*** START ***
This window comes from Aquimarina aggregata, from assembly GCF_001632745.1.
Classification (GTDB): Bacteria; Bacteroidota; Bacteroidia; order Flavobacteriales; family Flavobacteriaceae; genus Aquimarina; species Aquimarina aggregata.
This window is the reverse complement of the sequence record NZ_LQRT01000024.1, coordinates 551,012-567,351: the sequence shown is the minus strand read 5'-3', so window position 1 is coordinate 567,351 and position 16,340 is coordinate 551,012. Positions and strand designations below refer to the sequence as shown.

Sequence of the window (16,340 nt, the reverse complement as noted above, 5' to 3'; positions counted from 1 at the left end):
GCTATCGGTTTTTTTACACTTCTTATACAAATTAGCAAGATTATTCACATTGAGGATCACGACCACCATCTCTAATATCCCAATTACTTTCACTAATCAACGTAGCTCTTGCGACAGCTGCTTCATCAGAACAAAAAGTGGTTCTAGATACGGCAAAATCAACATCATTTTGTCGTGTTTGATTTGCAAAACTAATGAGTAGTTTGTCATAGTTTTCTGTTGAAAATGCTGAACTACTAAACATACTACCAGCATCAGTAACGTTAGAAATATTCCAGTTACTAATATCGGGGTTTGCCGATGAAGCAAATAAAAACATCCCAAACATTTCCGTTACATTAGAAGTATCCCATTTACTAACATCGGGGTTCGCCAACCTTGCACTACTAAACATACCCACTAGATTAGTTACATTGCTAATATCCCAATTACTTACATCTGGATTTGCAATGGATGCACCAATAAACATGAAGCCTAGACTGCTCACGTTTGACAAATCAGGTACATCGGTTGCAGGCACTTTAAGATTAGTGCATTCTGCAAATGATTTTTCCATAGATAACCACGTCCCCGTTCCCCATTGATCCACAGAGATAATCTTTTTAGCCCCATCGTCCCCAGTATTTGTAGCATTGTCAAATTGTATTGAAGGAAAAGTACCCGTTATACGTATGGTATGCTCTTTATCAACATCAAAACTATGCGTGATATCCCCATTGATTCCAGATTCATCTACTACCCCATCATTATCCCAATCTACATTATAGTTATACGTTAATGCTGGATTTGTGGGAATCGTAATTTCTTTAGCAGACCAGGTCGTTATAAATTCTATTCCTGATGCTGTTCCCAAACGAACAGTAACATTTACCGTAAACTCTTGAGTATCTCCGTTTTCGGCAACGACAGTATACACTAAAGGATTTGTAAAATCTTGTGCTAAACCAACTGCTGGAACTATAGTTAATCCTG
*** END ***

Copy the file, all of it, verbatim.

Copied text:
This window comes from Aquimarina aggregata, from assembly GCF_001632745.1.
Classification (GTDB): Bacteria; Bacteroidota; Bacteroidia; order Flavobacteriales; family Flavobacteriaceae; genus Aquimarina; species Aquimarina aggregata.
This window is the reverse complement of the sequence record NZ_LQRT01000024.1, coordinates 551,012-567,351: the sequence shown is the minus strand read 5'-3', so window position 1 is coordinate 567,351 and position 16,340 is coordinate 551,012. Positions and strand designations below refer to the sequence as shown.

Sequence of the window (16,340 nt, the reverse complement as noted above, 5' to 3'; positions counted from 1 at the left end):
GCTATCGGTTTTTTTACACTTCTTATACAAATTAGCAAGATTATTCACATTGAGGATCACGACCACCATCTCTAATATCCCAATTACTTTCACTAATCAACGTAGCTCTTGCGACAGCTGCTTCATCAGAACAAAAAGTGGTTCTAGATACGGCAAAATCAACATCATTTTGTCGTGTTTGATTTGCAAAACTAATGAGTAGTTTGTCATAGTTTTCTGTTGAAAATGCTGAACTACTAAACATACTACCAGCATCAGTAACGTTAGAAATATTCCAGTTACTAATATCGGGGTTTGCCGATGAAGCAAATAAAAACATCCCAAACATTTCCGTTACATTAGAAGTATCCCATTTACTAACATCGGGGTTCGCCAACCTTGCACTACTAAACATACCCACTAGATTAGTTACATTGCTAATATCCCAATTACTTACATCTGGATTTGCAATGGATGCACCAATAAACATGAAGCCTAGACTGCTCACGTTTGACAAATCAGGTACATCGGTTGCAGGCACTTTAAGATTAGTGCATTCTGCAAATGATTTTTCCATAGATAACCACGTCCCCGTTCCCCATTGATCCACAGAGATAATCTTTTTAGCCCCATCGTCCCCAGTATTTGTAGCATTGTCAAATTGTATTGAAGGAAAAGTACCCGTTATACGTATGGTATGCTCTTTATCAACATCAAAACTATGCGTGATATCCCCATTGATTCCAGATTCATCTACTACCCCATCATTATCCCAATCTACATTATAGTTATACGTTAATGCTGGATTTGTGGGAATCGTAATTTCTTTAGCAGACCAGGTCGTTATAAATTCTATTCCTGATGCTGTTCCCAAACGAACAGTAACATTTACCGTAAACTCTTGAGTATCTCCGTTTTCGGCAACGACAGTATACACTAAAGGATTTGTAAAATCTTGTGCTAAACCAACTGCTGGAACTATAGTTAATCCTG